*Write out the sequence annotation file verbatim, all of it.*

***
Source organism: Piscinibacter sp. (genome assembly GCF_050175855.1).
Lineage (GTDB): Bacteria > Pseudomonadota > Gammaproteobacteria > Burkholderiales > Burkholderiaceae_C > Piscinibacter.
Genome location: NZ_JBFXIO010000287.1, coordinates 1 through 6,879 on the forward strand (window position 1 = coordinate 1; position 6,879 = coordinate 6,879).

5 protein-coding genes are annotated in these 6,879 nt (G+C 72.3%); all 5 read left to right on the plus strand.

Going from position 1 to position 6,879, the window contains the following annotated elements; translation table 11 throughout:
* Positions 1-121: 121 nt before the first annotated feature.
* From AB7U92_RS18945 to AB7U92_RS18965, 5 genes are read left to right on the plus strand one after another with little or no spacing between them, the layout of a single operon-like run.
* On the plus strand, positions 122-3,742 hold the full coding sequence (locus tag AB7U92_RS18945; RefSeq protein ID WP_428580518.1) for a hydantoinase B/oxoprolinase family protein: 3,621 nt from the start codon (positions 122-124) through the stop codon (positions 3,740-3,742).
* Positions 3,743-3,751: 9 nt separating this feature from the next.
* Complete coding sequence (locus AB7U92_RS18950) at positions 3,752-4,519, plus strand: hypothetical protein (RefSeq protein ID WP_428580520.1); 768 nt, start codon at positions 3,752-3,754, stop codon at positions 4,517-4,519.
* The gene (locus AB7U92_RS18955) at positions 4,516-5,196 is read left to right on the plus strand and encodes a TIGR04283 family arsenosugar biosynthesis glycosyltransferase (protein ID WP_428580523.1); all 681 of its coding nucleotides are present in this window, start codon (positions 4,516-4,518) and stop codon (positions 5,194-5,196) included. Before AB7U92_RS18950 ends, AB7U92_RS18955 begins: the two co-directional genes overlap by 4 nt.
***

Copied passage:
Source organism: Piscinibacter sp. (genome assembly GCF_050175855.1).
Lineage (GTDB): Bacteria > Pseudomonadota > Gammaproteobacteria > Burkholderiales > Burkholderiaceae_C > Piscinibacter.
Genome location: NZ_JBFXIO010000287.1, coordinates 1 through 6,879 on the forward strand (window position 1 = coordinate 1; position 6,879 = coordinate 6,879).

5 protein-coding genes are annotated in these 6,879 nt (G+C 72.3%); all 5 read left to right on the plus strand.

Going from position 1 to position 6,879, the window contains the following annotated elements; translation table 11 throughout:
* Positions 1-121: 121 nt before the first annotated feature.
* From AB7U92_RS18945 to AB7U92_RS18965, 5 genes are read left to right on the plus strand one after another with little or no spacing between them, the layout of a single operon-like run.
* On the plus strand, positions 122-3,742 hold the full coding sequence (locus tag AB7U92_RS18945; RefSeq protein ID WP_428580518.1) for a hydantoinase B/oxoprolinase family protein: 3,621 nt from the start codon (positions 122-124) through the stop codon (positions 3,740-3,742).
* Positions 3,743-3,751: 9 nt separating this feature from the next.
* Complete coding sequence (locus AB7U92_RS18950) at positions 3,752-4,519, plus strand: hypothetical protein (RefSeq protein ID WP_428580520.1); 768 nt, start codon at positions 3,752-3,754, stop codon at positions 4,517-4,519.
* The gene (locus AB7U92_RS18955) at positions 4,516-5,196 is read left to right on the plus strand and encodes a TIGR04283 family arsenosugar biosynthesis glycosyltransferase (protein ID WP_428580523.1); all 681 of its coding nucleotides are present in this window, start codon (positions 4,516-4,518) and stop codon (positions 5,194-5,196) included. Before AB7U92_RS18950 ends, AB7U92_RS18955 begins: the two co-directional genes overlap by 4 nt.